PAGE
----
Pilot vaccine passport program for Phu Quoc nears completion
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Sao Beach on Phu Quoc Island off Kien Giang Province. Photo by Shutterstock/Evgeny Drablenkov.
The tourism ministry is working to complete later this month a pilot Covid-19 vaccine passport program to have foreign tourists back on Phu Quoc Island.
The Ministry of Culture, Sports and Tourism is closely working with authorities in the Mekong Delta province of Kien Giang, home to Phu Quoc, on the pilot program’s content, which will allow tourists from Europe, America and some Asian countries to visit the island.
While several localities have proposed the vaccine passport program for themselves, Phu Quoc has more advantages, deputy tourism minister Doan Van Viet told VnExpress.
Phu Quoc, Vietnam's largest island off the southern coast, is relatively isolated from the mainland with adequate infrastructure such as airport and accommodation facilities, so it is convenient to pilot the vaccine passport program there, he said.
Viet also said that in addition to ensuring safety and preventing the spread of disease in the island and elsewhere, there are many issues that need to be resolved, including passports, immigration, accommodation as well as tourist routes.
The health ministry is preparing to vaccinate for all residents on Phu Quoc Island so that it can reopen its doors to foreigners.
Dr. Vu An Dan, Dean of the Faculty of Tourism of Hanoi Open University, agreed that "Phu Quoc is the ideal place to implement this policy."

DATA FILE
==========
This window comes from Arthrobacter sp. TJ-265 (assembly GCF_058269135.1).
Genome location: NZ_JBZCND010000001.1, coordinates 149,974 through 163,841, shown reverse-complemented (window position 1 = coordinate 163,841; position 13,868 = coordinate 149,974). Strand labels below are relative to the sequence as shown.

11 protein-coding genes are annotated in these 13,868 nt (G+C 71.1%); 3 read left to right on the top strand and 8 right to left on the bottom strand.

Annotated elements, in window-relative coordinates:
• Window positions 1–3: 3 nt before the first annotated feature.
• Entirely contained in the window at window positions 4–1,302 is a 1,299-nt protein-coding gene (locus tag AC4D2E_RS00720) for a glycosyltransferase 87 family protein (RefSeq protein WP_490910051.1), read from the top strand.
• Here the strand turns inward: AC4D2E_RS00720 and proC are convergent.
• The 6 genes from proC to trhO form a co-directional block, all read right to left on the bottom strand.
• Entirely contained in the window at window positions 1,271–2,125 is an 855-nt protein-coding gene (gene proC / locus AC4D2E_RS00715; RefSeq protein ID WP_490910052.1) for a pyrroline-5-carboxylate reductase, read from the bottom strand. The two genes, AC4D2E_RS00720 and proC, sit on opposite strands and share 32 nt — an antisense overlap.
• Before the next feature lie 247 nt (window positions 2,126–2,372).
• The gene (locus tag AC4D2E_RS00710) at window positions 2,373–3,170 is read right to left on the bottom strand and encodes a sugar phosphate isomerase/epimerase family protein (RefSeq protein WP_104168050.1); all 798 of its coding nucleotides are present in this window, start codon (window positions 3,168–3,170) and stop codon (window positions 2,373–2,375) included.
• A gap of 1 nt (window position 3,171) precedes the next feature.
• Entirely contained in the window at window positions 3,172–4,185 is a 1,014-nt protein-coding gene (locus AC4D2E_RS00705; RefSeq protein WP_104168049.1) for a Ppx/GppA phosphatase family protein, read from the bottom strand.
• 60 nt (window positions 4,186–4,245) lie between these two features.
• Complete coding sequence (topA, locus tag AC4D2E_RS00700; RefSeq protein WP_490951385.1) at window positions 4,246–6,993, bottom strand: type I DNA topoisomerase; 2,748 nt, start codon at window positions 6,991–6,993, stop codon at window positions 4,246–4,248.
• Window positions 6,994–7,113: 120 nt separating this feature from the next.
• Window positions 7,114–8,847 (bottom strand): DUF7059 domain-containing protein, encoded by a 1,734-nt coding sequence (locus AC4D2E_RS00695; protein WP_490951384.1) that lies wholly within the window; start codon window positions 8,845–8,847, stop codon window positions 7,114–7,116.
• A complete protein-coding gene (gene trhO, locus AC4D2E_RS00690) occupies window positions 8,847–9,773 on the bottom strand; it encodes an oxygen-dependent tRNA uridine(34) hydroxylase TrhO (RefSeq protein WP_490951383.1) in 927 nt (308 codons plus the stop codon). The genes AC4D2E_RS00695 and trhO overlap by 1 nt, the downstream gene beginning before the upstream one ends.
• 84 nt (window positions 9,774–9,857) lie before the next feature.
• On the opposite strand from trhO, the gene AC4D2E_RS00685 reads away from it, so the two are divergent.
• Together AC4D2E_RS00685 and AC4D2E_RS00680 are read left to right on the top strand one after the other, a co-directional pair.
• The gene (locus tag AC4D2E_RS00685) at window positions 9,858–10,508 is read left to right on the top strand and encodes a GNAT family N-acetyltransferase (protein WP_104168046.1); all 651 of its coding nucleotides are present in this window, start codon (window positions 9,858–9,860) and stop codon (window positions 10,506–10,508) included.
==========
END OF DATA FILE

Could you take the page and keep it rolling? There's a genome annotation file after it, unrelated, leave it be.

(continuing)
Due to its isolation from the mainland, pandemic control on Phu Quoc Island would be easier, he said, explaining that the population was not large, making it possible to vaccinate all residents and those working in the tourism industry, Dan said.
The second place where the vaccine passport program can be applied is in Quang Nam Province, home to the UNESCO heritage site Hoi An, Dan said. Although this locality is not as isolated as Phu Quoc, it has several other favorable conditions, he added.
Phu Quoc has become a top tourist destination after the government allowed foreigners visa-free entry for 30 days starting in 2014. Tourism is the mainstay of the island’s economy, and last year the number of tourists fell by 30.6 percent, with that of international tourists falling 76.1 percent year-on-year.
Vietnam closed its borders and canceled all international flights in March last year. Only Vietnamese repatriates, foreign experts, diplomats, investors, and highly-skilled workers have been allowed since with stringent quarantine requirements.